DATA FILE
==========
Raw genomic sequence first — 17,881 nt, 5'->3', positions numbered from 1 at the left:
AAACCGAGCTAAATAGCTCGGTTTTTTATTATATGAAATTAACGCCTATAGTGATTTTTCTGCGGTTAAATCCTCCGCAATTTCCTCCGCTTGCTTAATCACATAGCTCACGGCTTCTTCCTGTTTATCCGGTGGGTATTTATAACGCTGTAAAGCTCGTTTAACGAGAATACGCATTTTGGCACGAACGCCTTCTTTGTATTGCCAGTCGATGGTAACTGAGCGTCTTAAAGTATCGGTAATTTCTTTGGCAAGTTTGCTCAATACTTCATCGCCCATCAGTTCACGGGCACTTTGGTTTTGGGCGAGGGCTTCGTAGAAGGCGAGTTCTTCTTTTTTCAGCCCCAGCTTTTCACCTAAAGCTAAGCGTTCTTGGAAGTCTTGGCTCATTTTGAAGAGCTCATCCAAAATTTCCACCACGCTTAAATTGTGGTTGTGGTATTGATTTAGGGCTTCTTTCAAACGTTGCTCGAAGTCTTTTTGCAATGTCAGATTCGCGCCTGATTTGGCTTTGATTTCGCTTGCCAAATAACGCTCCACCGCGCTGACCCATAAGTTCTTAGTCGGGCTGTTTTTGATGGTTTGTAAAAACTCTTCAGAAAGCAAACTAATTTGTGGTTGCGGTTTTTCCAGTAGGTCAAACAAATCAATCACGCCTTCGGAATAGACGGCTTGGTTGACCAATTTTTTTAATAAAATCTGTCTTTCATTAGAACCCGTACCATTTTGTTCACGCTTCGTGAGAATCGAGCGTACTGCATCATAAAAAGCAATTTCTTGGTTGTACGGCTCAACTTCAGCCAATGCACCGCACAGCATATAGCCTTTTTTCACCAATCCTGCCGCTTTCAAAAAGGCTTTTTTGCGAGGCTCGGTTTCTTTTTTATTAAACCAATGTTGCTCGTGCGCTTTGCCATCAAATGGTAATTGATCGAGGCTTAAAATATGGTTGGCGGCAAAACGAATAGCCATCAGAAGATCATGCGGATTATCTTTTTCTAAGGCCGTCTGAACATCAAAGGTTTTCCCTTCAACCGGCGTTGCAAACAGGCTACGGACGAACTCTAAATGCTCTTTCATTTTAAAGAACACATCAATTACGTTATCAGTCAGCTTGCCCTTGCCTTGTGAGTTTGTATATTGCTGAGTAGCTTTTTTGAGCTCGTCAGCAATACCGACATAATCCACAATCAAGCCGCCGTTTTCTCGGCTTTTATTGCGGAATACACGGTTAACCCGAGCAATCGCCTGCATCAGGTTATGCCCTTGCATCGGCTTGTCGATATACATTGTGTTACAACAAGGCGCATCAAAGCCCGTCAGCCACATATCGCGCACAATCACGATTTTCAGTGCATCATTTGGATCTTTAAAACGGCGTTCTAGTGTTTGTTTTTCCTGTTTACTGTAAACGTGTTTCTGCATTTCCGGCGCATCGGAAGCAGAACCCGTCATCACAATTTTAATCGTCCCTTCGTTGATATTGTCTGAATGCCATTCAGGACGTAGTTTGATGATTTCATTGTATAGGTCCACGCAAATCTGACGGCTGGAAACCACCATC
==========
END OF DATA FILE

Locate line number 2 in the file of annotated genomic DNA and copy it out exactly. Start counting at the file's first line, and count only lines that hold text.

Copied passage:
AAACCGAGCTAAATAGCTCGGTTTTTTATTATATGAAATTAACGCCTATAGTGATTTTTCTGCGGTTAAATCCTCCGCAATTTCCTCCGCTTGCTTAATCACATAGCTCACGGCTTCTTCCTGTTTATCCGGTGGGTATTTATAACGCTGTAAAGCTCGTTTAACGAGAATACGCATTTTGGCACGAACGCCTTCTTTGTATTGCCAGTCGATGGTAACTGAGCGTCTTAAAGTATCGGTAATTTCTTTGGCAAGTTTGCTCAATACTTCATCGCCCATCAGTTCACGGGCACTTTGGTTTTGGGCGAGGGCTTCGTAGAAGGCGAGTTCTTCTTTTTTCAGCCCCAGCTTTTCACCTAAAGCTAAGCGTTCTTGGAAGTCTTGGCTCATTTTGAAGAGCTCATCCAAAATTTCCACCACGCTTAAATTGTGGTTGTGGTATTGATTTAGGGCTTCTTTCAAACGTTGCTCGAAGTCTTTTTGCAATGTCAGATTCGCGCCTGATTTGGCTTTGATTTCGCTTGCCAAATAACGCTCCACCGCGCTGACCCATAAGTTCTTAGTCGGGCTGTTTTTGATGGTTTGTAAAAACTCTTCAGAAAGCAAACTAATTTGTGGTTGCGGTTTTTCCAGTAGGTCAAACAAATCAATCACGCCTTCGGAATAGACGGCTTGGTTGACCAATTTTTTTAATAAAATCTGTCTTTCATTAGAACCCGTACCATTTTGTTCACGCTTCGTGAGAATCGAGCGTACTGCATCATAAAAAGCAATTTCTTGGTTGTACGGCTCAACTTCAGCCAATGCACCGCACAGCATATAGCCTTTTTTCACCAATCCTGCCGCTTTCAAAAAGGCTTTTTTGCGAGGCTCGGTTTCTTTTTTATTAAACCAATGTTGCTCGTGCGCTTTGCCATCAAATGGTAATTGATCGAGGCTTAAAATATGGTTGGCGGCAAAACGAATAGCCATCAGAAGATCATGCGGATTATCTTTTTCTAAGGCCGTCTGAACATCAAAGGTTTTCCCTTCAACCGGCGTTGCAAACAGGCTACGGACGAACTCTAAATGCTCTTTCATTTTAAAGAACACATCAATTACGTTATCAGTCAGCTTGCCCTTGCCTTGTGAGTTTGTATATTGCTGAGTAGCTTTTTTGAGCTCGTCAGCAATACCGACATAATCCACAATCAAGCCGCCGTTTTCTCGGCTTTTATTGCGGAATACACGGTTAACCCGAGCAATCGCCTGCATCAGGTTATGCCCTTGCATCGGCTTGTCGATATACATTGTGTTACAACAAGGCGCATCAAAGCCCGTCAGCCACATATCGCGCACAATCACGATTTTCAGTGCATCATTTGGATCTTTAAAACGGCGTTCTAGTGTTTGTTTTTCCTGTTTACTGTAAACGTGTTTCTGCATTTCCGGCGCATCGGAAGCAGAACCCGTCATCACAATTTTAATCGTCCCTTCGTTGATATTGTCTGAATGCCATTCAGGACGTAGTTTGATGATTTCATTGTATAGGTCCACGCAAATCTGACGGCTGGAAACCACCATC